Once upon a time there were the young savages of kulmbach rehberg

"I wish I could grow wings", once wrote joseph victor von scheffel, the creator of the frankenlied. He described the everlasting dream of man to be able to fly like a bird.

An adventure playground

At the highest point of the rehberg, the platte, there was a launching site for gliders in the 1930s. Today everything is wooded, nothing reminds of the former adventure playground of the kulmbach youth.

At that time there was a coarser open space and a wide aisle in the forest in the direction of the kettle. There, the kulmbach regional air sports group taught how to handle aircraft. For young people growing up without smartphones, computers and televisions, this was a huge attraction.

Disassembled into individual parts

The weekends were very busy. It was very difficult to get the airplanes up to the launching site on the uneven and narrow paths. If the location permitted, the groups used cars with specially built trailers for this purpose.

On it they loaded the disassembled equipment. Once at the top, it didn’t take long for the skilled hands of the helpers to put everything back together again.

Down the slope on a rubber rope

On saturdays and sundays there were always four to five gliders in the sky. To this was added a coarser set of boys and youths needed to bring them into the air.

At the starting point there was an iron rail firmly anchored to the ground, which resembled a narrow slide. It served as a guide rail for the aircraft. Two long rubber ropes were attached to the front of the plane’s fuselage. While three or four boys held the glider by the tail unit at the back, five men ran down the slope on each rubber rope.

When the rubber ropes had the right tension, the boys could let go of the tail and the plane was thrown into the air as if by a catapult.

Cheers after every start

The pilot had to release the two ropes when they reached the right height, and the ground crew reeled them back in, but not without first cheering the successful takeoff and applauding the pilots. The latter were considered "heroes of the air", who dared to do something. "If you want to fly, you have to have the courage to leave the ground was the motto of the young glider pilots.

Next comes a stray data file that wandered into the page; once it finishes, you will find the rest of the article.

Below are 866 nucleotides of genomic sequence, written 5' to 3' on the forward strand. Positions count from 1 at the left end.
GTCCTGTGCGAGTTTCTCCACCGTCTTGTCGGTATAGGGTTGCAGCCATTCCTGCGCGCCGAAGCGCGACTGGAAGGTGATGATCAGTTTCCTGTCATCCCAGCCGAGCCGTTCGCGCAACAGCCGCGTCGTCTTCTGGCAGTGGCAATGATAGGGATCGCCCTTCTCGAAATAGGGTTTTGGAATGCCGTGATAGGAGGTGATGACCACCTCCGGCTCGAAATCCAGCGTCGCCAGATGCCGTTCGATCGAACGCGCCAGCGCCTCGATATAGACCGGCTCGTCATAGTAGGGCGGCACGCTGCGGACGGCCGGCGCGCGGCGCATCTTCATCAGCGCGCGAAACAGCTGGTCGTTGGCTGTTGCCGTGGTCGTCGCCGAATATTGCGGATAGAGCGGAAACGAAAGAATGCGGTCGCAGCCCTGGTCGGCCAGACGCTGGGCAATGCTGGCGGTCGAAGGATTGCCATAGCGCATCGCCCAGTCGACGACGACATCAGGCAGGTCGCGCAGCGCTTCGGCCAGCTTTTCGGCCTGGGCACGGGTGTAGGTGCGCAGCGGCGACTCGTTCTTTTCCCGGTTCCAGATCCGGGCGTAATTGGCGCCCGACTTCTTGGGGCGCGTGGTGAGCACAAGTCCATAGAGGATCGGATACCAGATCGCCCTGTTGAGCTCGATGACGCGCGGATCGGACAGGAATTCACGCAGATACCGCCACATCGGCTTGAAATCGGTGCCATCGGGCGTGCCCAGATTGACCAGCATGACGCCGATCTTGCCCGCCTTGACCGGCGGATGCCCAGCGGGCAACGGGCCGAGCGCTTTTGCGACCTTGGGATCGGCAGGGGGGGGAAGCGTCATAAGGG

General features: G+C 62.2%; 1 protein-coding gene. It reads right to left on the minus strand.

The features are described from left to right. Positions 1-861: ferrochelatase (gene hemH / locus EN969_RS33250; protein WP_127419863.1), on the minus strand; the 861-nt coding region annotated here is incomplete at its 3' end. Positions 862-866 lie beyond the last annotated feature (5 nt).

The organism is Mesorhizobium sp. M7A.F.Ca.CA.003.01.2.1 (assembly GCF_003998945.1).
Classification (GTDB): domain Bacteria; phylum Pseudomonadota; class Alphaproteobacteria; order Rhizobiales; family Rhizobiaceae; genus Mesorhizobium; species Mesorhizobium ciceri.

That such a flight was not only of short duration is proven by the reports of aviators like heinrich schauer and erich ludwig. Both set one record after the other. In april 1939, schauer succeeded in flying the longest distance from the rehberg plateau to chemnitz, 135 kilometers away. He reached a flight altitude of 1,800 meters and covered the distance in two hours and eleven minutes.

Schauer had borrowed a closed glider from his friends in bayreuth for this purpose. He set another record in may 1938, this time his flight lasted five hours and 18 minutes.

Hornschuch donates prize

The spinning mill director and privy councillor fritz hornschuch supported the glider pilots very much. He donated the geheimrat hornschuch prize for the longest flight that schauer could win. But his record lasted only two years. In 1940, erich ludwig stayed in the air for over eight hours and 30 minutes.

Depending on the wind, he landed on the meadows in kessel and near melkendorf or in the area where the real market is located today.

Heinrich schauer was a pioneer

Heinrich schauer, who died in 2001, ran an inn for many years at the schauer junction named after him. He was one of the pioneers of kulmbach gliding.

That the "leisure activity at the rehberg also fulfilled another purpose in the sense of national socialism, can be seen in the slogan: "was sind wir? Pimpfe! What we want to become? Soldiers!"

This is how it was through "youth duty by law, young people between the ages of ten and 18 had to do this two days a week. Through physical activity in the open air, the male youth was to be hardened and prepared for war service in the long term.

Many young people were then used as flak helpers during the war or in the last days of the war in the "volkssturm. And many of these young men have fallen. After the war, flight operations at the rehberg were discontinued. The glider pilots from kulmbach have moved together with their friends from gorauer anger to the sessenreuther berg near wirsberg.

A plaque on the rehberg nature trail still reminds us of the place where the launch site once stood.

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